CARACAS (Reuters) -The United States, the European Union and more than a dozen Latin American countries said on Monday they would not recognize the results of a parliamentary election in Venezuela, which saw allies of President Nicolas Maduro win a majority.

Just 31% of 20 million eligible voters participated in Sunday’s election, the electoral council said early on Monday, less than half the turnout rate in the previous congressional elections in 2015. The opposition had boycotted the vote, calling it a farce meant to consolidate a dictatorship.

The results nonetheless return the congress to Maduro’s control, despite an economy in tatters, an aggressive U.S. sanctions program, and a mass migration exodus. An alliance of parties called the Great Patriotic Pole that backs Maduro won 68.9% of the votes cast, according to figures published on Monday.

“The United States, along with numerous other democracies around the world, condemns this charade which failed to meet any minimum standard of credibility,” U.S. Secretary of State Mike Pompeo said in a statement on Monday.

The EU’s top diplomat Josep Borrell said the election “failed to comply with the minimum international standards,” while a group of Latin American countries including Brazil and Colombia issued a statement saying the vote “lacks legality and legitimacy.”

Earlier in the year, the Supreme Court had put several opposition parties in the hands of politicians expelled from those same parties for alleged links to Maduro – one of the major reasons the opposition had called the vote a sham.

The elections council was also named without the opposition’s participation, and Maduro refused to allow meaningful electoral observation. Maduro allies have said the electoral conditions were the same as a 2015 parliamentary vote the opposition won, and the government paid no heed to foreign criticism.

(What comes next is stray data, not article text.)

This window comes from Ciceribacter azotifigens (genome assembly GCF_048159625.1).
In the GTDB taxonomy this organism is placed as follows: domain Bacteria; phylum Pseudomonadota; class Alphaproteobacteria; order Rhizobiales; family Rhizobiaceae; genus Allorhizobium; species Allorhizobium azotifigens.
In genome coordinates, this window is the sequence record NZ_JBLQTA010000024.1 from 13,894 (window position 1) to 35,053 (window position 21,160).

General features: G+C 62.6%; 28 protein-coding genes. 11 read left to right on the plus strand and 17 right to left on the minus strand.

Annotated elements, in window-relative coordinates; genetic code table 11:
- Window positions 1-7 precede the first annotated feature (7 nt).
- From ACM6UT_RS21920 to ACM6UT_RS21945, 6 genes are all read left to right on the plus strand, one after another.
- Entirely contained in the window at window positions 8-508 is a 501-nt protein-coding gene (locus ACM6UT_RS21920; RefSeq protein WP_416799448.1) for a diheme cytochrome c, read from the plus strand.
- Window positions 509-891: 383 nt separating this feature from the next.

“Venezuela already has a new National Assembly,” Maduro said early on Monday, in televised remarks that were muted in comparison with his frequent triumphalism. “A great victory, without a doubt.”

The opposition in 2015 won control of the National Assembly in a landslide, but the pro-Maduro Supreme Court blocked even the most basic legislation. In 2017, Maduro supplanted parliament with the creation of an all-powerful parallel body known as the National Constituent Assembly.

Opposition legislators nonetheless used the platform to denounce Maduro around the world for human rights abuses, corruption, and economic mismanagement, proving a constant thorn in the side of the Socialist Party.

Opposition leader Juan Guaido last year also used his role as speaker of the National Assembly to stake a claim to be Venezuela’s legitimate president, on the basis Maduro’s 2018 re-election was rigged, earning the recognition of more than 50 countries including the United States.

Pompeo said on Monday that Washington “will continue to recognize Interim President Guaidó and the legitimate National Assembly.”

Retaking control of the congress will give Maduro few meaningful tools to restart an economy where a monthly salary or pension is often less than the cost of a kilo of meat or a carton of eggs.

It may lend his government more legitimacy to offer oil industry deals to companies willing to risk U.S. sanctions to tap the OPEC nation’s huge oil reserves.